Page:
My attention was recently drawn to an article signed by Luis Oviedo, entitled The Counterrevolutionary Position of Socialist Appeal (in Prensa Obrera nï¿½ 826). Having read the article, I could not decide whether it was the product of bad faith or simple ignorance. Certainly, the method used is contrary to every basic principle of Marxism and above all Trotskyism, which comrade Oviedo and the Partido Obrero (PO) claim to defend.
The Argentine PO has had some success in recent years. In its ranks there are good militants who sincerely wish to advance the cause of Trotskyism and the socialist revolution in Argentina and Latin America. Its members have undoubtedly done some good work in developing the movement of the piqueteros. All this merits our sincere respect, and we believe that in our past polemics with the PO we have always maintained a scrupulous and respectful attitude.This is not a little detail.
The inability to answer criticisms and differences in a democratic and comradely way will undermine the party and prevent it developing beyond a certain limit. All internal differences and criticisms will be stifled and silenced. This means that all the good work done by the members will be undone sooner or later.The reason for this is not at all diplomatic. We are not liberals but Bolsheviks, and we maintain the genuine traditions of the party of Lenin and Trotsky, which we have defended against revisionism for more than seventy years, nationally and internationally.
It should be added that revisionism comes in all the colours of the rainbow, and contains not only a right but also a "left" colouring.Why were the great Marxists so scrupulous in answering the ideas of their opponents? This was not for sentimental reasons, but because the aim of a polemic is to raise the political level of the cadres, not to score cheap debating points. There is nothing easier than to erect a straw man and then demolish him. That is just what Luis Oviedo has done.
He distorts our ideas, which he then triumphantly "answers" (that is to say, he answers what has not been said). Then, like a little boy with new shoes, he struts around proudly telling everybody: "You see how clever I am." Unfortunately, this method is far from clever, and is entirely alien to the method and traditions of Bolshevism.In polemics we have always attempted to treat the arguments of our opponents with fairness. We have never distorted or caricatured the arguments of our political opponents - and for one very good reason.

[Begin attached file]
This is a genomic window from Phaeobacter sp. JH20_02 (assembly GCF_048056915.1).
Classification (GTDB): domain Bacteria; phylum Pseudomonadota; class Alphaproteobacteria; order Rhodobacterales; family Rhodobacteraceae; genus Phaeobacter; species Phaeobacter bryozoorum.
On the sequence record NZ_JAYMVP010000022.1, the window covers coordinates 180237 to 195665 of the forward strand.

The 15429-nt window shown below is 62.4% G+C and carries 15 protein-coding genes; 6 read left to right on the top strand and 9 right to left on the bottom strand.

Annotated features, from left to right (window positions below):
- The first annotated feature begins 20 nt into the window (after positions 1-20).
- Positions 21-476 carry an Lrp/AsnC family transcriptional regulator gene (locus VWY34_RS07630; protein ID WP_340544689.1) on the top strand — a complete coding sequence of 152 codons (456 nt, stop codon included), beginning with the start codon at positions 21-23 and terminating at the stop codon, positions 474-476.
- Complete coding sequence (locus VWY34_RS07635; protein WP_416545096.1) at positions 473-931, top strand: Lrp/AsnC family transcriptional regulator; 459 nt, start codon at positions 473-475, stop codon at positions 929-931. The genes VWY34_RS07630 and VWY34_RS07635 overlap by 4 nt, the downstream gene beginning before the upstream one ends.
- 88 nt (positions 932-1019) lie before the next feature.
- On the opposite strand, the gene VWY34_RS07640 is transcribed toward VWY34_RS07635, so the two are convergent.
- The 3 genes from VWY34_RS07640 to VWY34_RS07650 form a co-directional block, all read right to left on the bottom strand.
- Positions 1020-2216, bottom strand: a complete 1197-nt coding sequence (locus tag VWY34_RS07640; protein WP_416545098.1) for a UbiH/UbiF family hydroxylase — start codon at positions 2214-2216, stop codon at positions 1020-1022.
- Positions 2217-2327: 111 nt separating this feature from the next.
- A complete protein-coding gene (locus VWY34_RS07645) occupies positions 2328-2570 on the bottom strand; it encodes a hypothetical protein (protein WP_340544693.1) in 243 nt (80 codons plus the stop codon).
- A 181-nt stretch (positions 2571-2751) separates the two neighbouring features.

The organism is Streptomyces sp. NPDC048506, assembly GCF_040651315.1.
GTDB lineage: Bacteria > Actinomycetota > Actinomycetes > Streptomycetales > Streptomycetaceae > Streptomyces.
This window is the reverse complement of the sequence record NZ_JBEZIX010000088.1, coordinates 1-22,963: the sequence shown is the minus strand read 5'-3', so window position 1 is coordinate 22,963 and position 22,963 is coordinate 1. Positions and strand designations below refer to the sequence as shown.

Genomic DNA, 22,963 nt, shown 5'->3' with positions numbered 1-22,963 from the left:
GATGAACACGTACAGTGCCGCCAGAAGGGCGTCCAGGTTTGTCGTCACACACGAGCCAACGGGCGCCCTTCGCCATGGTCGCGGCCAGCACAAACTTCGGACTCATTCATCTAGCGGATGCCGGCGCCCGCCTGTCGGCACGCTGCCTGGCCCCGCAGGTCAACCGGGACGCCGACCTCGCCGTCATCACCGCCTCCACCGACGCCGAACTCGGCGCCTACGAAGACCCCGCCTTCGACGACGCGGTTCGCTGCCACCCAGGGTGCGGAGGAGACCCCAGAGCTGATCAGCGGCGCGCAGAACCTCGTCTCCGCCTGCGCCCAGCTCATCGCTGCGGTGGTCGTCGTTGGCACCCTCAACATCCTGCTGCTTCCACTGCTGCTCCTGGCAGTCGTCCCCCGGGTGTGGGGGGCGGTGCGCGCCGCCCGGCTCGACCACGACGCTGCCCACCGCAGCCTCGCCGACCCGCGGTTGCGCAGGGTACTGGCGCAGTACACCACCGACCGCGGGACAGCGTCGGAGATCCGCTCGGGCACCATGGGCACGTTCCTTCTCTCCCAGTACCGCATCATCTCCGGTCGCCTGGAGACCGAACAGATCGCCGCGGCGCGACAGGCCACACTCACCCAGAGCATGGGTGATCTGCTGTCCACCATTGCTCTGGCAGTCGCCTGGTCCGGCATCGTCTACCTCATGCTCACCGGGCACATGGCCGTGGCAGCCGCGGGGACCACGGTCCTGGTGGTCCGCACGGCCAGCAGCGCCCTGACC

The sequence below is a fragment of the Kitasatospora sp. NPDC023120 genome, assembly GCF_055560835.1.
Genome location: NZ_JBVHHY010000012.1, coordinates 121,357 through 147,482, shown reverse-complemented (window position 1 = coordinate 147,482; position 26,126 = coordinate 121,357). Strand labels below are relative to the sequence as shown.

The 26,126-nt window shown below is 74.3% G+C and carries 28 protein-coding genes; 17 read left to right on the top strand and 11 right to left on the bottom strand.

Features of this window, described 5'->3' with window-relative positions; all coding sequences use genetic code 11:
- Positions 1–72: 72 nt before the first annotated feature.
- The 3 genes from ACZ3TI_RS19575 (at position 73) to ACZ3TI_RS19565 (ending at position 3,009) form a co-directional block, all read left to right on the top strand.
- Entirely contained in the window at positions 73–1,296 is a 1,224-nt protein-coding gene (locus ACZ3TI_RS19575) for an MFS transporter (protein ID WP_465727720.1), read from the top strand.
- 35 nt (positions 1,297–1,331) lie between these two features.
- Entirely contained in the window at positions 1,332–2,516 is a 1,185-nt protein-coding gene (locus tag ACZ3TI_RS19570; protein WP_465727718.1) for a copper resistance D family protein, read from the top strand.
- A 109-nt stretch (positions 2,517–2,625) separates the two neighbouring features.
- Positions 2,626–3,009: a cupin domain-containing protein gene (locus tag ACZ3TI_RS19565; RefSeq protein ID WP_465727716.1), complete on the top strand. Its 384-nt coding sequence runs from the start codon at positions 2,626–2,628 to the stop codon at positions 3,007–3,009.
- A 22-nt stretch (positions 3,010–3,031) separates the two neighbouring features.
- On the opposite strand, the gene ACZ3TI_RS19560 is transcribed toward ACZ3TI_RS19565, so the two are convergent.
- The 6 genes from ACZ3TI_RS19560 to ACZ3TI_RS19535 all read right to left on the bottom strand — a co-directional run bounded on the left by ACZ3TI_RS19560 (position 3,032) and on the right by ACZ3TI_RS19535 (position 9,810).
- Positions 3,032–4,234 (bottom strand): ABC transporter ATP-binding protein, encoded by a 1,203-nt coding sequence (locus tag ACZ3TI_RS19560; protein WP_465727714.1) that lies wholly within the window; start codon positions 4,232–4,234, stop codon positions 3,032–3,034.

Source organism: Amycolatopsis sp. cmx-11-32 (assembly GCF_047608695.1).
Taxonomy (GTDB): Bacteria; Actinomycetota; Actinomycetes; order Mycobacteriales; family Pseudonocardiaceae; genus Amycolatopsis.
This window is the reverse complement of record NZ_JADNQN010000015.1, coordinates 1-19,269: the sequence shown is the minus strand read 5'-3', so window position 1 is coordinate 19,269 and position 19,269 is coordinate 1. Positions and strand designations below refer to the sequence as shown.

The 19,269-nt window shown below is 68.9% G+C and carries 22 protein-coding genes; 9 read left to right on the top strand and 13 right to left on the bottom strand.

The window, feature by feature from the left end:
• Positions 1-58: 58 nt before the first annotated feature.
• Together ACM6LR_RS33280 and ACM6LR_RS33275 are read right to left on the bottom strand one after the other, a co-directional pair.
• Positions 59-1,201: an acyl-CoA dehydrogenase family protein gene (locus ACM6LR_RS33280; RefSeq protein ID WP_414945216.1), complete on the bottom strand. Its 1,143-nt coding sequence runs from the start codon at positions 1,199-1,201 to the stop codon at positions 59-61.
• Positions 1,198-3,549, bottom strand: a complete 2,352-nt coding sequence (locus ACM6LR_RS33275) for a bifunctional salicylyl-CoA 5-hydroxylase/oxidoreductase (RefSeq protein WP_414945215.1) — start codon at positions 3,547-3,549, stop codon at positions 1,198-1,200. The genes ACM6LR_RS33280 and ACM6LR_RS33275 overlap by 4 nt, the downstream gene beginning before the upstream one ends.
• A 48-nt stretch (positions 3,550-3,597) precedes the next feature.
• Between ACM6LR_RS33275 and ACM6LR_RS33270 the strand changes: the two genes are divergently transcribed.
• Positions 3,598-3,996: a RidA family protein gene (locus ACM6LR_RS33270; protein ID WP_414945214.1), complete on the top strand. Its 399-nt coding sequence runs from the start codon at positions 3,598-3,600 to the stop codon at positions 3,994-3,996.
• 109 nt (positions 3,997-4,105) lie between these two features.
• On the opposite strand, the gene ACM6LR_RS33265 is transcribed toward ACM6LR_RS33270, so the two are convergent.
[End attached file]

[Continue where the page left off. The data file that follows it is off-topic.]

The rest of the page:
If we distort the positions of our opponents that would make our reply completely worthless, and nobody would learn anything from it. That is why Lenin and Trotsky (or Marx and Engels if it comes to that) were always very scrupulous in their polemics with political opponents. That is why they always included long passages from the writings of the latter. In that way, nobody could ever accuse them of distorting the arguments of their opponents.
That was not the method of genuine Trotskyists, but of the Stalinists. From a reading of comrade Oviedo's article nobody can learn anything about the position of Socialist Appeal, El Militante, or anything else. Then what was the point of writing it?Mythology instead of argumentThe article by Luis Oviedo contains so many mistakes and misrepresentations that it would require a book to answer them. Unfortunately, life is short and we have too much work to do to permit ourselves such a luxury. There is an old Russian saying "A fool can ask more questions than twenty wise men can answer.
" But we will arm ourselves with patience and do what we can. The result is rather long and cumbersome. It is longer than its author would have liked but not as long as would really be necessary to answer all the many distortions and falsifications contained in the PO article.We stand accused, among other things, of "slavishly following the existing leaderships" and "reverential respect for the bureaucratic leaderships." This matter can, happily, be settled quite simply.